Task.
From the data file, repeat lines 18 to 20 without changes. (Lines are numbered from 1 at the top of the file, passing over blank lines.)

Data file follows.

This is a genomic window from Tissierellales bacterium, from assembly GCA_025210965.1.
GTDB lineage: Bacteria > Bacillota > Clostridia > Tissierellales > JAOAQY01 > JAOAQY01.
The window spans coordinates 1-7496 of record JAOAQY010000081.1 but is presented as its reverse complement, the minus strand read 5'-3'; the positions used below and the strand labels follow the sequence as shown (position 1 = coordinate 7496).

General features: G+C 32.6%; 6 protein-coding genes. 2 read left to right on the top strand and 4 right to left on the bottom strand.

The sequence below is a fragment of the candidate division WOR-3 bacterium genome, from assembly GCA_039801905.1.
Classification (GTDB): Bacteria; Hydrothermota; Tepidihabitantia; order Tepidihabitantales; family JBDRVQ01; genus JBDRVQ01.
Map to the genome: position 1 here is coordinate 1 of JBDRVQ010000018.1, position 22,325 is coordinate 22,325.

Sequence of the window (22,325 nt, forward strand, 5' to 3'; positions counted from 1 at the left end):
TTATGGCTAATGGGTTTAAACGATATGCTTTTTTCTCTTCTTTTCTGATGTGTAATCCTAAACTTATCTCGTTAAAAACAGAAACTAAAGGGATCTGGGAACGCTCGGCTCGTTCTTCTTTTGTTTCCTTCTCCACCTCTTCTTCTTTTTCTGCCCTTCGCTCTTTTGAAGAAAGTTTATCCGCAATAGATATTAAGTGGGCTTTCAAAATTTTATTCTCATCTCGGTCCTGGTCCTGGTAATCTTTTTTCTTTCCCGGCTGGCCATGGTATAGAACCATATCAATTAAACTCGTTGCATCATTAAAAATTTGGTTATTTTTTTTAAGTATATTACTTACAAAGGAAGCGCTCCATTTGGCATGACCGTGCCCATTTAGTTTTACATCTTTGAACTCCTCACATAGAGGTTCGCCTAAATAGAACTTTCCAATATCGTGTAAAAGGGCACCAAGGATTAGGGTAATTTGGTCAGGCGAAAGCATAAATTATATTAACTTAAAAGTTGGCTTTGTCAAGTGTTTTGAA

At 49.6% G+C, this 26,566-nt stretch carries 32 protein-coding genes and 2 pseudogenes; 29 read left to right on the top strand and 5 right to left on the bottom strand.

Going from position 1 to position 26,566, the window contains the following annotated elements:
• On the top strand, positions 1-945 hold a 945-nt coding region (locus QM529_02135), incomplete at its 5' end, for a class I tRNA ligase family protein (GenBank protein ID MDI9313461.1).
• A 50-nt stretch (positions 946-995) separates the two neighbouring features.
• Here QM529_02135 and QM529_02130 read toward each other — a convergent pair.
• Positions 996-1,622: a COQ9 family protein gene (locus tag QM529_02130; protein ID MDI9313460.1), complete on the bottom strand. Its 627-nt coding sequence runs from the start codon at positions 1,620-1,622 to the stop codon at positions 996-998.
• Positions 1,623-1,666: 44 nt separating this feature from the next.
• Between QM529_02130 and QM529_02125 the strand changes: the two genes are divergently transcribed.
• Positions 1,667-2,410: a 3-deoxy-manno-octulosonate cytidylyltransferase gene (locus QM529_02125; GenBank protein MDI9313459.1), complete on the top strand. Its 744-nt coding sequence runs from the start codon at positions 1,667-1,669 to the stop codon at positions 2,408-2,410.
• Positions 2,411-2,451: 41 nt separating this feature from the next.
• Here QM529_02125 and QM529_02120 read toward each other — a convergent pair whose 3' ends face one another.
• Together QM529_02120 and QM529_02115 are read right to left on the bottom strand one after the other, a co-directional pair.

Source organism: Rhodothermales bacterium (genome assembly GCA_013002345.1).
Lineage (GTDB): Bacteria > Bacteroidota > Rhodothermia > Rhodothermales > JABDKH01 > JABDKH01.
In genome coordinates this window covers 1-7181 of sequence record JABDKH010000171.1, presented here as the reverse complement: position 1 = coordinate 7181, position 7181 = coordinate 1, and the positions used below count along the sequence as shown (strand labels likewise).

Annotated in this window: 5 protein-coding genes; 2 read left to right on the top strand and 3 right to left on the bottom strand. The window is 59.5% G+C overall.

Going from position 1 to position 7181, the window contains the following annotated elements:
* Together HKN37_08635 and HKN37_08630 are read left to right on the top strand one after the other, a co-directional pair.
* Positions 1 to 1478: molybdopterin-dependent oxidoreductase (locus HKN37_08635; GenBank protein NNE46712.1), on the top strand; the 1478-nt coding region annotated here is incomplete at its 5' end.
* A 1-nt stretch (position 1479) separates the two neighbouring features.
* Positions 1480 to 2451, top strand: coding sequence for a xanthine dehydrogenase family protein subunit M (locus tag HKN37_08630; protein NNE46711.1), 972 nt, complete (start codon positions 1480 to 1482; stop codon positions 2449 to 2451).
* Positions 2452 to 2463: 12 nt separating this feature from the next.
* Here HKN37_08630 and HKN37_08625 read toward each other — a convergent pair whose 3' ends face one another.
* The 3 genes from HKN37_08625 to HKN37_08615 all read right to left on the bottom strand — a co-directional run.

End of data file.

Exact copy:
• Positions 1,667-2,410: a 3-deoxy-manno-octulosonate cytidylyltransferase gene (locus QM529_02125; GenBank protein MDI9313459.1), complete on the top strand. Its 744-nt coding sequence runs from the start codon at positions 1,667-1,669 to the stop codon at positions 2,408-2,410.
• Positions 2,411-2,451: 41 nt separating this feature from the next.
• Here QM529_02125 and QM529_02120 read toward each other — a convergent pair whose 3' ends face one another.